A raspberry pi-based digital readout above an old lathe

Roll Your Own DRO With An Added Twist

When using a manual machine tool such as a lathe or milling machine, there can be a lot of pressure to read the position and feed the axes at the correct rate. That’s why modern machines typically have some form of digital read-out (DRO). [Stefano Bertelli] has created a simple Raspberry Pi based DRO with an additional twist, that of a linked motor drive output.

A view of the custom RS485 interfaced DRO readout and motor controller
Realtime encoder position reading and motor control are best done with a dedicated microcontroller, ideally with a proper RTOS.

The axes that need to be monitored should be mechanically attached to a position sensor like a linear encoder or a rotary type. Using a linear sensor with a linear axis instead of a rotary encoder on the downstream dial is better. For the readout unit, [Stefano] used a WaveShare 7-inch touchscreen module with a Raspberry Pi 3 for the UI of the readout unit. The Pi has a custom-designed HAT, that performs power conditioning and provides a robust RS485 interface. Connected via that RS485 link is another custom PCB based on an STM32F411 with a few supporting power supplies and interfacing components. The job of this board is to interface to the position encoders, reading positioning pulses using interrupts. There is an additional stepper motor drive courtesy of a ULN2003 Darlington driver to allow the control of a single motorised axis. An additional motor driver module is required, which should be no surprise since driving a milling machine axis will require a fairly beefy motor. This GitHub repo contains the FreeRTOS-based firmware for this board. This motor drive has the ability to be connected to a measuring axis in a programmable way, enabling one axis to be adjusted to follow or jump in controlled steps with another. This feature can significantly simplify certain types of machining operations, as [Stefano] elaborates in the video.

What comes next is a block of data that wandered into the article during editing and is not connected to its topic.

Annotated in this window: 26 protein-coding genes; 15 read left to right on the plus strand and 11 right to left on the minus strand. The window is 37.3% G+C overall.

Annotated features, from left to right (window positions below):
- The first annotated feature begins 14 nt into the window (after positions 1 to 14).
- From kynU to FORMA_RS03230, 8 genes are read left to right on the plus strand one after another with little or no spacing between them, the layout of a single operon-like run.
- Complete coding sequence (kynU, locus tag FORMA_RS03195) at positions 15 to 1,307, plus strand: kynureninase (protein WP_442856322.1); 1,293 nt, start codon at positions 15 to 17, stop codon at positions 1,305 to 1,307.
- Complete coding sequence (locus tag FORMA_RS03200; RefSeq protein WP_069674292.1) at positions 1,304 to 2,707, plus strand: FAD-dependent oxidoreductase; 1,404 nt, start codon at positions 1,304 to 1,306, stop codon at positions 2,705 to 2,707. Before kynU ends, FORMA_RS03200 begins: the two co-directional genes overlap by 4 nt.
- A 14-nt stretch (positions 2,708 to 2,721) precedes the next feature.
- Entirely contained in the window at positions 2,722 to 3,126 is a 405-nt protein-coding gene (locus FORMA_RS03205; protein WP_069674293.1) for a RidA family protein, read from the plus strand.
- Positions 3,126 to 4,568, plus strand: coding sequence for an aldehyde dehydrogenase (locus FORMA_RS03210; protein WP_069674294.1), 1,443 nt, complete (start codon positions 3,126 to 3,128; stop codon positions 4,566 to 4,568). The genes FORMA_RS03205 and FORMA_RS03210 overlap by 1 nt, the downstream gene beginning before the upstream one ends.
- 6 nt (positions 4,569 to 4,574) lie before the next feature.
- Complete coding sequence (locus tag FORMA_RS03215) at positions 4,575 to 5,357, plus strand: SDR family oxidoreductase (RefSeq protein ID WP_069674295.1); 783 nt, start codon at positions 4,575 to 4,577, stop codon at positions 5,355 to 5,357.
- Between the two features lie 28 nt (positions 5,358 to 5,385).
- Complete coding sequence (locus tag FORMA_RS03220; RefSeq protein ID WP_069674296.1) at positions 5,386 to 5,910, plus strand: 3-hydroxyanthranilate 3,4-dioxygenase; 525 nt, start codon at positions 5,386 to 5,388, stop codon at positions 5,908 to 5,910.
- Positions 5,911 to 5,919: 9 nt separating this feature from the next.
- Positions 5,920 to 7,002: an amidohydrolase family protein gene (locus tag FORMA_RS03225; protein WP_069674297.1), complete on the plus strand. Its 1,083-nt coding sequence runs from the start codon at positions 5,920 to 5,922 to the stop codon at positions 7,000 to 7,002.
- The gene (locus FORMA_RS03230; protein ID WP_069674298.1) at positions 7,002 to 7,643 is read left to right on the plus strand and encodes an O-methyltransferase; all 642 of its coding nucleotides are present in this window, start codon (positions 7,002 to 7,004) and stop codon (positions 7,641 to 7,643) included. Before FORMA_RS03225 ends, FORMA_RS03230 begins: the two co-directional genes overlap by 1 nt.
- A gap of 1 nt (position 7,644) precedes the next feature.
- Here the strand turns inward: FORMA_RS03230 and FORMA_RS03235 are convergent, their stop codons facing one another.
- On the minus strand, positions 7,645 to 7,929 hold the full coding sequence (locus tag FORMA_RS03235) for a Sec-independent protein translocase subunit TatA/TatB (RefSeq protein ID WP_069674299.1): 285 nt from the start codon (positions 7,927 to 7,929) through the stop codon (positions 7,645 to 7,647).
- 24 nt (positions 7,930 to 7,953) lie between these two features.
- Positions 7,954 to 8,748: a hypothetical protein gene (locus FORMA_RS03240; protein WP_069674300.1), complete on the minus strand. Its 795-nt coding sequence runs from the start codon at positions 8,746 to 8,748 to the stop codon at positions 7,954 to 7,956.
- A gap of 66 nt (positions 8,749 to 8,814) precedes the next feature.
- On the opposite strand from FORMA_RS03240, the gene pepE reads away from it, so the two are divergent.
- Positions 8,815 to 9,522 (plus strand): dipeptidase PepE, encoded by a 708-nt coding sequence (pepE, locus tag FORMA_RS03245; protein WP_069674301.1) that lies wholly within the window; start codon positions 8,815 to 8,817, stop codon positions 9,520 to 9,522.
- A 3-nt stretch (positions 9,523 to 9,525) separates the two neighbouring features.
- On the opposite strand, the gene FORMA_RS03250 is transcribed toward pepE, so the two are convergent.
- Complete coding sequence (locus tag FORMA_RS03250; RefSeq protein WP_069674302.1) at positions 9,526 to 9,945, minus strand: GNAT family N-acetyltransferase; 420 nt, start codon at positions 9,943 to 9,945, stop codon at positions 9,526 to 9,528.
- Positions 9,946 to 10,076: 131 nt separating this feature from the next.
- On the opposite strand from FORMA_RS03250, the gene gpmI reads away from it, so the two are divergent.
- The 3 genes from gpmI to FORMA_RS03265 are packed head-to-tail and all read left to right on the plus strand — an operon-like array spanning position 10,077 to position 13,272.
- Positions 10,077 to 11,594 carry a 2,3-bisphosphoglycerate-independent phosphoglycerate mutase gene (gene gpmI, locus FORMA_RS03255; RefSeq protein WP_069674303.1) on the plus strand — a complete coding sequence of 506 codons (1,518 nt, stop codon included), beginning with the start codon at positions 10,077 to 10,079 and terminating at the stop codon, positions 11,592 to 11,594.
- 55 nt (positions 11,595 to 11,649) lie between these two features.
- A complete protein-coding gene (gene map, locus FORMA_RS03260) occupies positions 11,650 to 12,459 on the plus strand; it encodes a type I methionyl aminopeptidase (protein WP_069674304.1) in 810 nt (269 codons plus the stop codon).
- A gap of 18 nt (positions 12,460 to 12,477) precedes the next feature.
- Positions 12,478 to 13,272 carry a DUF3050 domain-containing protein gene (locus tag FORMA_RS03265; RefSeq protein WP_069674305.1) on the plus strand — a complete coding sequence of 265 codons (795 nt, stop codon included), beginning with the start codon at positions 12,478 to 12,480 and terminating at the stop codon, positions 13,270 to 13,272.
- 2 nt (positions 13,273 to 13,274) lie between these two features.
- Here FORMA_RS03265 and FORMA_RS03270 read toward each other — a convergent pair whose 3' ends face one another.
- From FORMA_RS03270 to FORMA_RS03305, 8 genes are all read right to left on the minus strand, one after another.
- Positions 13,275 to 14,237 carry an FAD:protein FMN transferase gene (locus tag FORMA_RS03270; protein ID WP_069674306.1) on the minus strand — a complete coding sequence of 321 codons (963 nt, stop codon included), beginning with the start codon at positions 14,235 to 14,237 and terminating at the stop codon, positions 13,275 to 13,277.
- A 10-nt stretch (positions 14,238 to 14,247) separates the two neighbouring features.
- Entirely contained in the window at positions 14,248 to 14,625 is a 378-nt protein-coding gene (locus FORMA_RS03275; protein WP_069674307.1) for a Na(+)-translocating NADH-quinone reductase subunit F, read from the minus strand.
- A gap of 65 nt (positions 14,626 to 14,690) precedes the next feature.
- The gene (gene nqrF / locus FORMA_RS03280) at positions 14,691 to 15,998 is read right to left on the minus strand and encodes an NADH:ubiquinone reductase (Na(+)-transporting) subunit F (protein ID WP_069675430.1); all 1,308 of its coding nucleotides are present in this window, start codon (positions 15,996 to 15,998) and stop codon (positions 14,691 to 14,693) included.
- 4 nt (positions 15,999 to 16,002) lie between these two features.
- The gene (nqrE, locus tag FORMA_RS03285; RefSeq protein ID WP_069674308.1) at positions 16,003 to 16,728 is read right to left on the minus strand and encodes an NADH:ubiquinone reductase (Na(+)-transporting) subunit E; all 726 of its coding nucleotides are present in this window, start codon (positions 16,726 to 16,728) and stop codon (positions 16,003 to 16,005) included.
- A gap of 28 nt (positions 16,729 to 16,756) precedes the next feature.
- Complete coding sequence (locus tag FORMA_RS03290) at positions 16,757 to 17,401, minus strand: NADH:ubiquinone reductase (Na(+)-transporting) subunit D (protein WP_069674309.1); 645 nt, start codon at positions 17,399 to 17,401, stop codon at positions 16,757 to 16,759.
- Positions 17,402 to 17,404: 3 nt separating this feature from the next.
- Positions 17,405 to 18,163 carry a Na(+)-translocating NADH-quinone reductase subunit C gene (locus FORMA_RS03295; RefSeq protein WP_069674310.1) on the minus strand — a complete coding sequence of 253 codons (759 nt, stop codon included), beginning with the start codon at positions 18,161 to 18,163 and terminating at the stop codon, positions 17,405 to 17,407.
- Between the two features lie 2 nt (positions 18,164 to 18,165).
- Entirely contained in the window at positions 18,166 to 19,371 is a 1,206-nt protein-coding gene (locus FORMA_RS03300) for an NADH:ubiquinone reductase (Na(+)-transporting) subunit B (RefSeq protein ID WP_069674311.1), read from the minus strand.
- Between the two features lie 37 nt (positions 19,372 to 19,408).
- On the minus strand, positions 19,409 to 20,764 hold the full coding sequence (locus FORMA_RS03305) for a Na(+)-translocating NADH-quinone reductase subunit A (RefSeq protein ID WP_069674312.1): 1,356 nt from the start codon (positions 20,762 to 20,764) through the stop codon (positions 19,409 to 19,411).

Lastly, the Raspberry Pi runs a simple Python application with Kivy for the GUI. As [Stefano] explains in the video below, this makes debugging and modification quite simple.

Adding DROs to an older machine is an obvious but valuable hack. Here’s another way to do it. If that’s too much work, then you could just hack a digital readout calliper in there.

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KiCAD BOM Management

KiCAD remains a popular tool for designing PCBs and other circuits, and with good reason: it’s versatile and it’s got pretty much everything needed to build any type of circuit board you’d want. It also comes with a pretty steep learning curve, though, and [Jeff] was especially frustrated with the bill of materials (BOM) features in KiCAD. After applying some Python and Kivy, [Jeff] now has a BOM manager that makes up for some of KiCAD’s shortcomings.

Currently, the tool handles schematic import, like-component consolidation, and a user-managed parts database that can be used to store and retrieve commonly used parts for the future. All of the changes can be saved back to the original schematic. [Jeff] hopes that his tool will save some time for anyone who makes more than one PCB a year and has to deal with the lack of BOM features native to KiCAD.

[Jeff] still has some features he’d like to add such as unit tests, a user guide, and a cleaner user interface. What other features are you anxious to see added to KiCAD?

This script is a great tool for anyone who has had similar frustrations. KiCAD is popular to modify and expand, too: there have been tools for mechanical CAD export, a parts-generator and cost-tracker, and an Eagle to KiCAD converter if you’re thinking of making the switch.